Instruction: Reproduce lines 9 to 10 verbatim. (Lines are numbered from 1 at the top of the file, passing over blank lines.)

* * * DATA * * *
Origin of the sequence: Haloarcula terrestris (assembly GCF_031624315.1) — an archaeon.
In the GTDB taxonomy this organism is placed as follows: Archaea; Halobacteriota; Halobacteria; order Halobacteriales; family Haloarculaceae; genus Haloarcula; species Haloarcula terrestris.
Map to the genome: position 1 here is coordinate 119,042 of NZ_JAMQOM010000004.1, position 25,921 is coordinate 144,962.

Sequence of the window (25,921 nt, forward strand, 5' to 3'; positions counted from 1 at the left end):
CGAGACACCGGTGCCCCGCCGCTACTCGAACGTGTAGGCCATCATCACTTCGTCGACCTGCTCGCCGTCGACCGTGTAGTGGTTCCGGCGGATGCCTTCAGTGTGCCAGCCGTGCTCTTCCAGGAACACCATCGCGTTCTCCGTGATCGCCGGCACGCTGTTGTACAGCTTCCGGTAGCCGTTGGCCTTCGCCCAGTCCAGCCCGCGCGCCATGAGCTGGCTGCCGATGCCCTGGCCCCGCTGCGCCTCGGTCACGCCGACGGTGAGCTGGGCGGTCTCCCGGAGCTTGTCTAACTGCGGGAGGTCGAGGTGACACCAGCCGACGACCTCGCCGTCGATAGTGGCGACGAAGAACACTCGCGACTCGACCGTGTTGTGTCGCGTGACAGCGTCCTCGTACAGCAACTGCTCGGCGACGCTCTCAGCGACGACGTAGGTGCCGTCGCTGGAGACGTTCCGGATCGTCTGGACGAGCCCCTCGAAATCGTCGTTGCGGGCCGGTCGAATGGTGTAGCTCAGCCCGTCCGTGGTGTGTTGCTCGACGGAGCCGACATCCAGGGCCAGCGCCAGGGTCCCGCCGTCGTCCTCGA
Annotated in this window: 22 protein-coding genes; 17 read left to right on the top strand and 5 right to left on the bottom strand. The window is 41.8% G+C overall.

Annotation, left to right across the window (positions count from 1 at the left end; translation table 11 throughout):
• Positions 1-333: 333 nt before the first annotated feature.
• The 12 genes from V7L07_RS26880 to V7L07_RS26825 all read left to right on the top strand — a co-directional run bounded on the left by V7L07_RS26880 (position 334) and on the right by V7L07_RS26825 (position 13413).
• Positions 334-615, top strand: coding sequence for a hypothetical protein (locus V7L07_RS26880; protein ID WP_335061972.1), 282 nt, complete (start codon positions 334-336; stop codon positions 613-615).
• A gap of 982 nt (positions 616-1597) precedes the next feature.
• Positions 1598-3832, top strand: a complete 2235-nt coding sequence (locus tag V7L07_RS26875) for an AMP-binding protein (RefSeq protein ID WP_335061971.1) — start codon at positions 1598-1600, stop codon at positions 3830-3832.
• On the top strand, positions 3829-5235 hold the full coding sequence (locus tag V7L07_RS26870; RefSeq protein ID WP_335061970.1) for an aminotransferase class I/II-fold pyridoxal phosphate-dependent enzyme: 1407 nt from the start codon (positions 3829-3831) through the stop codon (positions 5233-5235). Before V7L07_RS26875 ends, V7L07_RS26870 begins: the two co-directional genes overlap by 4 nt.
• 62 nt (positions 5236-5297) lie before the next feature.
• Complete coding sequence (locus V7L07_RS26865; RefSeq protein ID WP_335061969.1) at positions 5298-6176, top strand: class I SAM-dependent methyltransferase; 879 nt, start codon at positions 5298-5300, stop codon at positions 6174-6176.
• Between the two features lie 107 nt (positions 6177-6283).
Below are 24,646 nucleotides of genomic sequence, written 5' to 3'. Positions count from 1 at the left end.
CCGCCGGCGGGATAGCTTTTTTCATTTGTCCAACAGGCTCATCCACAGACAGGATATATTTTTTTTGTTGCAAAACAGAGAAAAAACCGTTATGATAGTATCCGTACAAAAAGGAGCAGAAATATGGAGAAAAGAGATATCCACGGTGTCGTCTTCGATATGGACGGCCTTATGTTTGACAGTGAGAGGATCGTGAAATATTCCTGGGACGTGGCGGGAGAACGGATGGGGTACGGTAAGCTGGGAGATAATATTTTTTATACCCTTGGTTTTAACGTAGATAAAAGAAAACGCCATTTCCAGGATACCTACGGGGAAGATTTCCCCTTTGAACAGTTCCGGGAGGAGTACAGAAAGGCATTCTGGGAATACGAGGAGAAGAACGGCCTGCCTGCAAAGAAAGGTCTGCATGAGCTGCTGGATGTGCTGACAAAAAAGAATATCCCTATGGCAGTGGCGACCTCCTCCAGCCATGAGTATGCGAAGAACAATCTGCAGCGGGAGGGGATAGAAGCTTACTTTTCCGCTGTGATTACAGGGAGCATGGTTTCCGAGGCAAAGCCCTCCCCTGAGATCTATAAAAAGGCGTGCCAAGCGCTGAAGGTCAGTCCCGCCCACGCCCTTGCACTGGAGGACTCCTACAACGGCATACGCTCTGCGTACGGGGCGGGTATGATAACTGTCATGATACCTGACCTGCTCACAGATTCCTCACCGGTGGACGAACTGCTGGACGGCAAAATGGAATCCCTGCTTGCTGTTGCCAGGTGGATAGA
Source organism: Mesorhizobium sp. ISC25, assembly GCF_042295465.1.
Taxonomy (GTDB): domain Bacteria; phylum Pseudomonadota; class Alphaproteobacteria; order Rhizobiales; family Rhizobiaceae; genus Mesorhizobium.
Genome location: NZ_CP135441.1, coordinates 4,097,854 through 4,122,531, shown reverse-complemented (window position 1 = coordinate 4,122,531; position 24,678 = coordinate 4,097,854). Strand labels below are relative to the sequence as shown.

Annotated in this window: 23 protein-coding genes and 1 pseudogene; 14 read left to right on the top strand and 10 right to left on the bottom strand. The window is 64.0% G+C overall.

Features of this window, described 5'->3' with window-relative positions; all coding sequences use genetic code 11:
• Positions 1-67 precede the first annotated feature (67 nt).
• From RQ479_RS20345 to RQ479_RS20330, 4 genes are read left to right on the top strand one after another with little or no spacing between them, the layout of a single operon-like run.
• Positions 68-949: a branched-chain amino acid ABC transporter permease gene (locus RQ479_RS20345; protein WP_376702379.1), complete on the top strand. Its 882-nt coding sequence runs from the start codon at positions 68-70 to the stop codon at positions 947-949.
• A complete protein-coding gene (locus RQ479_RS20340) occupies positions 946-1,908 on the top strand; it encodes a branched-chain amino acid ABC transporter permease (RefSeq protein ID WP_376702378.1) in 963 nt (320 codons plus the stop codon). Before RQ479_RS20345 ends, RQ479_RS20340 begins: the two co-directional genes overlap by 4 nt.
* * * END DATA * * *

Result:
• The 12 genes from V7L07_RS26880 to V7L07_RS26825 all read left to right on the top strand — a co-directional run bounded on the left by V7L07_RS26880 (position 334) and on the right by V7L07_RS26825 (position 13413).
• Positions 334-615, top strand: coding sequence for a hypothetical protein (locus V7L07_RS26880; protein ID WP_335061972.1), 282 nt, complete (start codon positions 334-336; stop codon positions 613-615).